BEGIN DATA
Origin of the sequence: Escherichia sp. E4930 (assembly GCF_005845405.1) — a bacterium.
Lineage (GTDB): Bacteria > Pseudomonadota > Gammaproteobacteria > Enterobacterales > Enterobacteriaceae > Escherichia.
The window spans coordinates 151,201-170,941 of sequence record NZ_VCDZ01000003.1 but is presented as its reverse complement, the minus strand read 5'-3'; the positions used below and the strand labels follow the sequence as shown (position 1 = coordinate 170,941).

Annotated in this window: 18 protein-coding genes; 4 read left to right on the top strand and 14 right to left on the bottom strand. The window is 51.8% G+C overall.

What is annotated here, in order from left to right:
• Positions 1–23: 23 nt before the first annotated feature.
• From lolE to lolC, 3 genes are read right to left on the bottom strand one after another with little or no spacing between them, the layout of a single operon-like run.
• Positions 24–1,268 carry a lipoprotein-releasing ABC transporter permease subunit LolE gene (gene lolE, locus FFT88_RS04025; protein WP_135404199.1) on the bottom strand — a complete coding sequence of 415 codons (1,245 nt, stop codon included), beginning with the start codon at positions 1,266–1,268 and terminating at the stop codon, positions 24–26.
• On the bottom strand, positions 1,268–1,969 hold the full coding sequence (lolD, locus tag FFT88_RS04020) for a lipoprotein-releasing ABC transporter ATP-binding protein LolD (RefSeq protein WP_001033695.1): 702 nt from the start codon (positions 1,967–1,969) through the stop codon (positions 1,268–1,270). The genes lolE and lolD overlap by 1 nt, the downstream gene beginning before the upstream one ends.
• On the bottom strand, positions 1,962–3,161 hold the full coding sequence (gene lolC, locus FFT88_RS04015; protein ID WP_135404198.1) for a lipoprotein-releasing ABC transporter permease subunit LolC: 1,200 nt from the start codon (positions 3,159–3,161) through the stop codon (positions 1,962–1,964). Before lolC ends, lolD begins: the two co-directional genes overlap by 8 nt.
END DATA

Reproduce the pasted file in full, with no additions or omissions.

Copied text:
Origin of the sequence: Escherichia sp. E4930 (assembly GCF_005845405.1) — a bacterium.
Lineage (GTDB): Bacteria > Pseudomonadota > Gammaproteobacteria > Enterobacterales > Enterobacteriaceae > Escherichia.
The window spans coordinates 151,201-170,941 of sequence record NZ_VCDZ01000003.1 but is presented as its reverse complement, the minus strand read 5'-3'; the positions used below and the strand labels follow the sequence as shown (position 1 = coordinate 170,941).

Annotated in this window: 18 protein-coding genes; 4 read left to right on the top strand and 14 right to left on the bottom strand. The window is 51.8% G+C overall.

What is annotated here, in order from left to right:
• Positions 1–23: 23 nt before the first annotated feature.
• From lolE to lolC, 3 genes are read right to left on the bottom strand one after another with little or no spacing between them, the layout of a single operon-like run.
• Positions 24–1,268 carry a lipoprotein-releasing ABC transporter permease subunit LolE gene (gene lolE, locus FFT88_RS04025; protein WP_135404199.1) on the bottom strand — a complete coding sequence of 415 codons (1,245 nt, stop codon included), beginning with the start codon at positions 1,266–1,268 and terminating at the stop codon, positions 24–26.
• On the bottom strand, positions 1,268–1,969 hold the full coding sequence (lolD, locus tag FFT88_RS04020) for a lipoprotein-releasing ABC transporter ATP-binding protein LolD (RefSeq protein WP_001033695.1): 702 nt from the start codon (positions 1,967–1,969) through the stop codon (positions 1,268–1,270). The genes lolE and lolD overlap by 1 nt, the downstream gene beginning before the upstream one ends.
• On the bottom strand, positions 1,962–3,161 hold the full coding sequence (gene lolC, locus FFT88_RS04015; protein ID WP_135404198.1) for a lipoprotein-releasing ABC transporter permease subunit LolC: 1,200 nt from the start codon (positions 3,159–3,161) through the stop codon (positions 1,962–1,964). Before lolC ends, lolD begins: the two co-directional genes overlap by 8 nt.